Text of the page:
In a surprising turn of events, it has come to light that crucial Covid-19 related WhatsApp messages sent by Nicola Sturgeon, the former First Minister of Scotland, were intentionally deleted from her phone, as revealed by the Sunday Mail.
Shockingly, this revelation extends to several other high-ranking government figures, including current First Minister Humza Yousaf and former Deputy First Minister John Swinney, who also claim to have lost access to their respective WhatsApp message histories.
Remarkably, only one senior figure, former Health Secretary Jeane Freeman, has provided messages, though they are not complete. This development has prompted Scottish Labour Deputy Leader Jackie Baillie to question the transparency of the SNP government, stating that these revelations cast doubt on their commitment to full cooperation with the Covid inquiries.
Furthermore, national clinical director Jason Leitch admitted to routinely deleting his messages, a revelation that has left the Scottish Covid Bereaved community deeply unsettled. Aamer Anwar, lead solicitor for the Scottish Covid Bereaved, expressed disbelief that senior figures, including Nicola Sturgeon, John Swinney, and Humza Yousaf, failed to preserve their WhatsApp communications over the two-year pandemic period.
Anwar emphasized that by August 2021, when the public inquiry was announced, it should have been abundantly clear that those involved in pivotal pandemic decision-making ought to cease deleting evidence. The families represented by the Scottish Covid Bereaved deserve nothing less than the truth.
In response to inquiries about the deleted messages, a spokeswoman for Nicola Sturgeon assured that she remains committed to providing all pertinent information to the inquiry, emphasizing her cooperation with both the UK and Scottish Covid inquiries. The spokeswoman mentioned that Sturgeon has recently submitted an extensive written statement to the UK inquiry, spanning around 200 pages, and anticipates providing oral testimony in the coming year.
It is crucial to note that WhatsApp played a pivotal role in ministerial and official discussions regarding pandemic policy. This revelation has understandably incensed families who lost loved ones or faced considerable hardships during the Covid crisis.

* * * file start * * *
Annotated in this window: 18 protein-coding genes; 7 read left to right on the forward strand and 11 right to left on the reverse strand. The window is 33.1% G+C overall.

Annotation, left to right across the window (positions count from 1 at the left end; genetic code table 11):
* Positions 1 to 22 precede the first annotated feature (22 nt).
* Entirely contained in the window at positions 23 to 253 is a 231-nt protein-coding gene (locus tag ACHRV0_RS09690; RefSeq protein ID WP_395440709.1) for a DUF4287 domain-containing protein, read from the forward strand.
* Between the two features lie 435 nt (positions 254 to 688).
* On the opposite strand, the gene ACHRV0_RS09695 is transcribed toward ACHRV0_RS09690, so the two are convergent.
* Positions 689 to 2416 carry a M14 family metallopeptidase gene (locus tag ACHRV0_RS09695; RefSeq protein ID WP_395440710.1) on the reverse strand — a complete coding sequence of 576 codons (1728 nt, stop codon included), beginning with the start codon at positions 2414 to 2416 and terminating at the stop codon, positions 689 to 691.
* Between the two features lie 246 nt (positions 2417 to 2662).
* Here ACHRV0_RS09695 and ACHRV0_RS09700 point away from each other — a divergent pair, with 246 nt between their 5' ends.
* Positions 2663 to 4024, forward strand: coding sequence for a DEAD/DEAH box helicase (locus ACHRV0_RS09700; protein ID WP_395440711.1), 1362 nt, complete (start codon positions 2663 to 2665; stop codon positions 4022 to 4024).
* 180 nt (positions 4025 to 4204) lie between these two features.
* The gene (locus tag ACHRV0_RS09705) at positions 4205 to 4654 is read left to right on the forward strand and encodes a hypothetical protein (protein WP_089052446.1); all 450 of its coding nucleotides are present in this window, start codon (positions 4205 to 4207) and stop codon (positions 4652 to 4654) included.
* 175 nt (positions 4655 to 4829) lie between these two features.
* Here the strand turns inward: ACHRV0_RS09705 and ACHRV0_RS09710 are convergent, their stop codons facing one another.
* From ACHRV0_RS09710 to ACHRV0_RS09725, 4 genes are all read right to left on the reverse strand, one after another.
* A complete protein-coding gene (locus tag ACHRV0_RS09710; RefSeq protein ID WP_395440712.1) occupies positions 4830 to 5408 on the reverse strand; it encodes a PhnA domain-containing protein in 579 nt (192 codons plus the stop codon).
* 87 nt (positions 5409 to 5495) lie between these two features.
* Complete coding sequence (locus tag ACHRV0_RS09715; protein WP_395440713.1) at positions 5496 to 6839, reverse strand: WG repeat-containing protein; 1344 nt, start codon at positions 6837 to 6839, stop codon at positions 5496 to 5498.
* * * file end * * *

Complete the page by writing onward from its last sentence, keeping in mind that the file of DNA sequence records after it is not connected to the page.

The inquiry has identified 137 WhatsApp groups of interest, involving around 70 ministers and officials who have been called upon to furnish their message histories. Jamie Dawson KC, lead council for the UK inquiry, expressed surprise that so many messages from political figures and officials have been deleted. He noted that while messaging platforms like WhatsApp were employed for critical communications, the majority of these messages have not been retained.
In a legal battle with the UK government, former Prime Minister Boris Johnson’s messages were initially withheld from the Covid inquiry on the grounds of irrelevance. However, the High Court ruled against this, asserting that it was the inquiry chair’s prerogative to determine the relevance of the material.
Scottish Government policy mandates the retention of communications necessary to support business requirements and legal obligations, and explicit directives against destruction have been issued concerning Covid-related communications.
In light of these developments, Humza Yousaf has instructed Solicitor General Ruth Charteris to investigate whether WhatsApp messages should have been retained. Yousaf maintains that the Scottish Government has a longstanding policy regarding the preservation of documents and written correspondences, including emails and social media messages.
The UK Covid Inquiry aims to scrutinize the UK’s pandemic response and its impact. The Scottish inquiry, on the other hand, focuses specifically on decisions made by the Scottish government. In a strongly-worded letter to Yousaf, solicitor Aamer Anwar criticized the Scottish Government’s stance and demanded the immediate surrender of relevant materials.
Anwar sought answers regarding the potential use of an auto-delete function on WhatsApp, who authorized it, when deletions occurred, and why, following the announcement of the public inquiry, an order to cease further deletions was not issued.
The gravity of the situation cannot be overstated. It is imperative that government officials remain accountable and transparent, especially in matters of such profound public interest. The pursuit of truth, justice, and accountability demands that no individual, regardless of their stature, be allowed to impede these inquiries. The families affected, and indeed all of Scotland, deserve nothing less.